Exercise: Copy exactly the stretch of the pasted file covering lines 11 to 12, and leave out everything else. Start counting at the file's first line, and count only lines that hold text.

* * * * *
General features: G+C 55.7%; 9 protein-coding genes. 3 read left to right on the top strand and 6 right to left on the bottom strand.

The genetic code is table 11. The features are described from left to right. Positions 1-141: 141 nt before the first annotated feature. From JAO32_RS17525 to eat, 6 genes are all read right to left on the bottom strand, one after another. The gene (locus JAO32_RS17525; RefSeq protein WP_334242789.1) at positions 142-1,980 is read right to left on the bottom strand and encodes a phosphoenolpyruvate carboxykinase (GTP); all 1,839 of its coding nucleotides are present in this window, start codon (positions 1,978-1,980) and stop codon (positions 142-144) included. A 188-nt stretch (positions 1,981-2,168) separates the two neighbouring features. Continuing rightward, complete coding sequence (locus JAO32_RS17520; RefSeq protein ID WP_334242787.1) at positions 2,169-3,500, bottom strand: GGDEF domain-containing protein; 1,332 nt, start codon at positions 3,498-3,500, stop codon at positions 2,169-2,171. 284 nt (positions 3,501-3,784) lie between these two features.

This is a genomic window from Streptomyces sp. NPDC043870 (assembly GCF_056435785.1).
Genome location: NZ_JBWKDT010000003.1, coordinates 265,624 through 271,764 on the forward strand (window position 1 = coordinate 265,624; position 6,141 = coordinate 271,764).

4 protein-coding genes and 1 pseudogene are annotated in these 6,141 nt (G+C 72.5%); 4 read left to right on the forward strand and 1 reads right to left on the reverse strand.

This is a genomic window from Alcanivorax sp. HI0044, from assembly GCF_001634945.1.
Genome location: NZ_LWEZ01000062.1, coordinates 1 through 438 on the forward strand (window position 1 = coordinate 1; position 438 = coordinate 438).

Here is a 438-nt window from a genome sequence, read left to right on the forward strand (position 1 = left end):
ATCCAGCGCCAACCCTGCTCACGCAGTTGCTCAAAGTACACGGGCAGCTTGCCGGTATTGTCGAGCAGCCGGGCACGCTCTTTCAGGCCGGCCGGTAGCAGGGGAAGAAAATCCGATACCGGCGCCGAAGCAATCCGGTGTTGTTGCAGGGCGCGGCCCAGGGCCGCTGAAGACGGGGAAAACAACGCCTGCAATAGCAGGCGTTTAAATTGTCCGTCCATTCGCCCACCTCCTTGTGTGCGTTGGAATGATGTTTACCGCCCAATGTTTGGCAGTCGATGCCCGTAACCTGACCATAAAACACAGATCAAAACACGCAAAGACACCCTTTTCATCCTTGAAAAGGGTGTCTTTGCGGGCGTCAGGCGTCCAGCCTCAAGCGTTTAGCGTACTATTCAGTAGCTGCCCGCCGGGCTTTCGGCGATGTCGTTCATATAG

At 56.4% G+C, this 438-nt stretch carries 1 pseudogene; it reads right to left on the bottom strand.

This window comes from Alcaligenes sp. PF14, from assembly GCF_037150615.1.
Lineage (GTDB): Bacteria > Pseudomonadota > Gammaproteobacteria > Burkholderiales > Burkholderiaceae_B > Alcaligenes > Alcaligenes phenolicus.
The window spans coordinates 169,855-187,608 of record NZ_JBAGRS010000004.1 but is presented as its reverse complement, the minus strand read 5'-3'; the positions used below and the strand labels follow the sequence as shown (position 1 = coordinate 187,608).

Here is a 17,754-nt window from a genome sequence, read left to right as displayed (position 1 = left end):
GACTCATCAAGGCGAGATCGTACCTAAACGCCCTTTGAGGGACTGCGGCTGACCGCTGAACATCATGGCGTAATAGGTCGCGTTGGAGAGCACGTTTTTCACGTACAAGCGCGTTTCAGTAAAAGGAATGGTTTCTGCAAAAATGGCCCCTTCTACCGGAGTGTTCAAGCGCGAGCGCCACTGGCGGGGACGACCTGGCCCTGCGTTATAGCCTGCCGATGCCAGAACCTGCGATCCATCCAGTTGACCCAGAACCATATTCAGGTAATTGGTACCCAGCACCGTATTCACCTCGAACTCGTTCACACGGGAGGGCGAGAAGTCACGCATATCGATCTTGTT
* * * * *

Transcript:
This window comes from Alcaligenes sp. PF14, from assembly GCF_037150615.1.
Lineage (GTDB): Bacteria > Pseudomonadota > Gammaproteobacteria > Burkholderiales > Burkholderiaceae_B > Alcaligenes > Alcaligenes phenolicus.